COP21 is over… what next?

On December 12, 2015, after two weeks of intense negotiations at the 21st United Nations Climate Change Conference (COP21), 195 countries adopted by consensus the Paris Agreement. Often described as historic, the Paris Agreement is the only accord on record committing all of the world’s countries on issues of climate change. The commitment of 195 countries to gradually phase out fossil fuels is indeed nothing short of historic.

Hopes raised by the Paris Agreement…

For the first time in history, an agreement sets forth the objective to hold the increase in the global average temperature to “well below 2 degrees Celsius and to drive efforts to limit the temperature increase even further to 1.5 degrees Celsius above pre-industrial levels.” These ambitious goals are a powerful signal of the necessity to make a just transition away from fossil fuels towards energy models that would impact the environment to a lesser degree.

The preamble of the agreement also mentions human rights, the rights of indigenous peoples, climate justice, and food security. The reference to these notions calling into question the current development model is very encouraging. However, in the binding portion of the agreement, these terms are absent or have been replaced by others. The substantive section of the text no longer refers to the concept of “food security” for instance but to “food production,” which has an altogether different meaning and weakens the progressive aspect of the Paris Agreement.

… and many challenges.

A closer examination of the text reveals that several parts of the agreement depend on the good will of policymakers. Limiting the increase in global temperatures “well below 2°C” is laudable but considering the national pledges to greenhouse gas emission (GHG) reductions made in Paris, a temperature rise between 2.7°C and 3.4°C can be expected by 2100. If we are to reach the stated target, all countries, including Canada, must rapidly re-evaluate their GHG reduction objectives. True, a process of review and revision every five years has been established. In addition, countries cannot scale down their commitments during revisions. However, this process will only begin in 2023 and the agreement contains no constraints or sanctions measures for countries that fail to meet their objectives.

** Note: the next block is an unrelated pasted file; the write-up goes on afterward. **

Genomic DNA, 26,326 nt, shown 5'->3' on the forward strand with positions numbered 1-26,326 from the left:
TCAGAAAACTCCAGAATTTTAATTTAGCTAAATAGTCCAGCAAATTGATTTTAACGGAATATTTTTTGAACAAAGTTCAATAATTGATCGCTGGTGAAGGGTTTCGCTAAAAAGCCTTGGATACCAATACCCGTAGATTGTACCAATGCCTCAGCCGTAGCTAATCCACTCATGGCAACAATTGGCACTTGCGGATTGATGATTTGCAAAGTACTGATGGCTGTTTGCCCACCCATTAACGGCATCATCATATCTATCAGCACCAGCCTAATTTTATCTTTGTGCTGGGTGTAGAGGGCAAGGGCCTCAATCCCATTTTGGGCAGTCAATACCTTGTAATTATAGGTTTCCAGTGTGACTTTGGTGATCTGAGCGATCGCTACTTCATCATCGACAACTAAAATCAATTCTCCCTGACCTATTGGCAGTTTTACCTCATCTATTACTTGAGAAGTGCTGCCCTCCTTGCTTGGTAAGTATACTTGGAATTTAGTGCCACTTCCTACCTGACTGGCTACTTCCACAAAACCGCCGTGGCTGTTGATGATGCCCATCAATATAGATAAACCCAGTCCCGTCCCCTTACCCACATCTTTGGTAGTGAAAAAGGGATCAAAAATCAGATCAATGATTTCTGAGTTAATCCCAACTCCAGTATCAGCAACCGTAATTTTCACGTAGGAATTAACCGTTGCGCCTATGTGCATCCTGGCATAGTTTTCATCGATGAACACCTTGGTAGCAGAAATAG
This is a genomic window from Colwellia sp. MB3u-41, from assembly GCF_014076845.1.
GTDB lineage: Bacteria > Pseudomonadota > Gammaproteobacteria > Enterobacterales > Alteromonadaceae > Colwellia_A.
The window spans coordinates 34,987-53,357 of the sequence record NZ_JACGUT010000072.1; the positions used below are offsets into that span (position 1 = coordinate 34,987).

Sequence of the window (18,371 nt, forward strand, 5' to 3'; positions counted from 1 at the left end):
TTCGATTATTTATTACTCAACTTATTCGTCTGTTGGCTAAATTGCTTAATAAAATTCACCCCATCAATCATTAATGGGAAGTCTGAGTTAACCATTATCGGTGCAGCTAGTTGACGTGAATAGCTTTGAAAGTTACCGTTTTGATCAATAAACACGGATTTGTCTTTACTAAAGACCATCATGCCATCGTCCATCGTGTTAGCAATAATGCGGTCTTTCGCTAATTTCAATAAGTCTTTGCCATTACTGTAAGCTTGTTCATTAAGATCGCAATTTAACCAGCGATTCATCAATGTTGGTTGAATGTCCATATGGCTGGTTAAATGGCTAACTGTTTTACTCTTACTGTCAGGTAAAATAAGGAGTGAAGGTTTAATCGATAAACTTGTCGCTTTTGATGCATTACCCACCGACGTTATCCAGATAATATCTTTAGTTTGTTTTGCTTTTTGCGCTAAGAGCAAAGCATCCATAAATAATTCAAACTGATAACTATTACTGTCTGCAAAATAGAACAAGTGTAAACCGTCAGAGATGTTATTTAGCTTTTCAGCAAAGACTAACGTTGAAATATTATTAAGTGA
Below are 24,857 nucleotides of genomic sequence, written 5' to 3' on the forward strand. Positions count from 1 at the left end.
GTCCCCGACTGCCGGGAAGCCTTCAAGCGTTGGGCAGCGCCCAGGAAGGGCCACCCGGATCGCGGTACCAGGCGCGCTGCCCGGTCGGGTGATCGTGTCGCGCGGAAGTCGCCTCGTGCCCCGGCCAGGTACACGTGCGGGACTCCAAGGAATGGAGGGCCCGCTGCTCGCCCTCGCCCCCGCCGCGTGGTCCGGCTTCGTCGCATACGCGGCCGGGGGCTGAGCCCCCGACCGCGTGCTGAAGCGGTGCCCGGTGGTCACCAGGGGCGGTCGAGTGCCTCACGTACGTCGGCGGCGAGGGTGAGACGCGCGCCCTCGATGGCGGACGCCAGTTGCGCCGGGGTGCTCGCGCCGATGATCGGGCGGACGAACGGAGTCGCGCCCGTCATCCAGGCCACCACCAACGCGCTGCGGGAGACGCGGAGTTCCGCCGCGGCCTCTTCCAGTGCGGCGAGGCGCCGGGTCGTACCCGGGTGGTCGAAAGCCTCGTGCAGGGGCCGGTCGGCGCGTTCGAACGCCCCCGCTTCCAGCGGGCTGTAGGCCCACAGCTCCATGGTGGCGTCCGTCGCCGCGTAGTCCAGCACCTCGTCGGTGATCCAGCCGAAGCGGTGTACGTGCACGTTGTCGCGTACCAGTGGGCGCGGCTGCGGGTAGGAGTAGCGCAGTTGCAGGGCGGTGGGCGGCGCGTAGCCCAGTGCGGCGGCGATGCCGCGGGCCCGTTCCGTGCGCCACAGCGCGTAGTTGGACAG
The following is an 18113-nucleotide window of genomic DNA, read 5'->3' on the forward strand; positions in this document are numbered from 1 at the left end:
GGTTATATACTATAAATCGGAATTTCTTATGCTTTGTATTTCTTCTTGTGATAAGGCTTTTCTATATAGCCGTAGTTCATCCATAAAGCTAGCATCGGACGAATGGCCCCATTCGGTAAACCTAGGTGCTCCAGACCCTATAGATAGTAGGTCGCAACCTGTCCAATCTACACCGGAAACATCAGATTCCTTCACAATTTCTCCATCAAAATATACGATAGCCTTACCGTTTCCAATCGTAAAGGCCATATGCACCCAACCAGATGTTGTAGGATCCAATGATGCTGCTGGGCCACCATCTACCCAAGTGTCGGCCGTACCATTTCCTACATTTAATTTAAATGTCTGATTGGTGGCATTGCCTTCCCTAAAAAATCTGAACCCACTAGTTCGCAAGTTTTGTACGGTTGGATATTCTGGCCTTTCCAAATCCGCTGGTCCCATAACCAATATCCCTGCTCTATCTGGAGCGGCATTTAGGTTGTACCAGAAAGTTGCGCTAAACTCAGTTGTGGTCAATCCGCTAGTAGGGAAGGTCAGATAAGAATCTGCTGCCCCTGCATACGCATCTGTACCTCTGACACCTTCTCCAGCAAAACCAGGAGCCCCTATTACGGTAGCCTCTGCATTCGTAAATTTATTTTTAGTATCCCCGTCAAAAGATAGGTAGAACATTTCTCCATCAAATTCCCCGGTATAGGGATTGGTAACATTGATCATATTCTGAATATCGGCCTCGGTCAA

Climate finance issues also lag behind. Developed countries barely reiterated existing financial commitments to mobilize US$100 billion per year starting in 2020 and to identify a new finance goal for 2025. Public funds give way to private sector commitments that dedicate a larger part to GHG emissions reduction projects than to adaptation, despite the fact that adaption needs are high. One of the agreement’s positive aspects is the recognition of loss and damage in an entire section, negotiated up to the last minute. The Warsaw mechanism (COP19, 2013) was made permanent, but no financial compensation for loss and damage has yet been planned for the years to come.

New concerns!

We could continue this close reading of the Paris Agreement, and in so doing risk not seeing the forest for the trees. It is likely the best possible agreement within the limits of the United Nations framework, but the crux of the matter is the link between the current economic system and climate change.

The agreement puts forward technological and market solutions without calling into question the model of development as we know it. Linking the carbon market to land and territory for example, considered as carbon sinks in the agreement, is a direct threat to food sovereignty and peasants’ access to land, in particular in the Global South. Article 4 even states that achieving the temperature control goal rests on “a balance between anthropogenic emissions by sources and removals by sinks of greenhouse gases in the second half of this century.” In other words, it is not necessary to reduce GHG emissions if we find means of sequestration and capture of carbon.

In his encyclical letter Laudato Si’, Pope Francis, approving the demands formulated at major events and mobilizations before, during and after the Paris Conference, highlights the problems related to unlimited economic growth and our current models of production and consumption. He reminds us of the pitfalls of technology and our irrational confidence in progress, as if ecological concerns could be resolved without consideration for moral and ethical issues.(60) The Pope invites us to look further than the symptoms of climate disturbances and calls on us to address their causes, namely current models of production and consumption.(26) He also advocates access to clean and renewable energies for all.(26)

The Paris Agreement is an international framework, constitutes a clear political signal, and shows the way forward. It will be subject to many negotiations and interpretations in the years to come. The world’s policymakers, including those in Canada, must now be ambitious in its implementation. Meeting the climate challenge requires the current development model to be brought into question. We will remain very vigilant to ensure that the direction we take is towards a no-carbon economy and a temperature increase that does not exceed 1.5°C, while addressing the concerns of the world’s most vulnerable people.